I feel the passion for animals in Austin.  I also share the passion for our four-legged friends. 

I hope regardless of who is hired to serve the animals in the City of Austin, that Austin Pets Alive uses their passion in positive, productive ways that further promotes building and strengthening partnership and collaboration.

If offered the opportunity with the City of Austin, I’d look forward to making partnerships strong for the best outcomes for the animals.

We would need to strengthening the critical partnerships to maximize outcomes for the furry four-legged friends, not add additional stress that deters from working together.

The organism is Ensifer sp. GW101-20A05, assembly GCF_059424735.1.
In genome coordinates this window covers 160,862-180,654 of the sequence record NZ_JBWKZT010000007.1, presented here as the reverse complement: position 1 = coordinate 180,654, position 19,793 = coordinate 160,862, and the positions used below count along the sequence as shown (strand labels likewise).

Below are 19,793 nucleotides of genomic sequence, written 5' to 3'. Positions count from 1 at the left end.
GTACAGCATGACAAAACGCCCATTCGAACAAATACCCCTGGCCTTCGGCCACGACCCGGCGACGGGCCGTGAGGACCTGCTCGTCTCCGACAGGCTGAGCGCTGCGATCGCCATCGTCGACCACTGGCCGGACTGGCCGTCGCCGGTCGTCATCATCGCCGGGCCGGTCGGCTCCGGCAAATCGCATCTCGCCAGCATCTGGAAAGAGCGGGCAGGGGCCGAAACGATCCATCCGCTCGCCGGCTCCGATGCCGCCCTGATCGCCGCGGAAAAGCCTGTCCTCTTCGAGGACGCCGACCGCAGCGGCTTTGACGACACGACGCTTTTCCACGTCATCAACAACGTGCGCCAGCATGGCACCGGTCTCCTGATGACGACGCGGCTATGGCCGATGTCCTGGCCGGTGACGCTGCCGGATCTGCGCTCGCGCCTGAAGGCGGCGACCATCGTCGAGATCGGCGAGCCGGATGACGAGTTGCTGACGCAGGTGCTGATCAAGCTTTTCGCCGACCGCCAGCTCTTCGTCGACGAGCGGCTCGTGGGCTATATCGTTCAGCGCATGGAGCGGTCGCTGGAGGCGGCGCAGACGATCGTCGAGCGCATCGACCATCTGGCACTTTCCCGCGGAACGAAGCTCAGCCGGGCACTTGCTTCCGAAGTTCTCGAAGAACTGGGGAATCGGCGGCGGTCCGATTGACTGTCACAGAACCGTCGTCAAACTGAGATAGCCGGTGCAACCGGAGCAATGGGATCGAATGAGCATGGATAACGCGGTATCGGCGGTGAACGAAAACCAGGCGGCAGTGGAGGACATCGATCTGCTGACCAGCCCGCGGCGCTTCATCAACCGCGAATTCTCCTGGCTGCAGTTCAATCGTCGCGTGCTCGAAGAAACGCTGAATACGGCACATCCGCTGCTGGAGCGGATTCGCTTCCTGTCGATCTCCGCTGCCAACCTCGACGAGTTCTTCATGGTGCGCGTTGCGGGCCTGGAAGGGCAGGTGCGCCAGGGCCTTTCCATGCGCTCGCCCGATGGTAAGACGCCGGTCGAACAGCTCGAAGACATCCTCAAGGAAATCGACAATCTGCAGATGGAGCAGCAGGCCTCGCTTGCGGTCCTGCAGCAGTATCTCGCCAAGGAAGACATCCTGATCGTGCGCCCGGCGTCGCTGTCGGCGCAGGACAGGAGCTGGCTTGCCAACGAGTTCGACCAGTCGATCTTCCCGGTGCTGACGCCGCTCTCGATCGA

We need people and the support of the community for the positive outcomes for animals.

Fighting within animal welfare organizations or targeting and attacking potential future employees does not set the stage for productive working environment.

The community will accomplish a great deal more through asking questions, seeking solutions, communicating openly, supporting each other, and working together.

Animal Welfare work is difficult enough.  It’s emotionally draining.  Compassion fatigue is real.

It should be of no surprise to anyone that this will be a difficult job with a plethora of difficult decisions.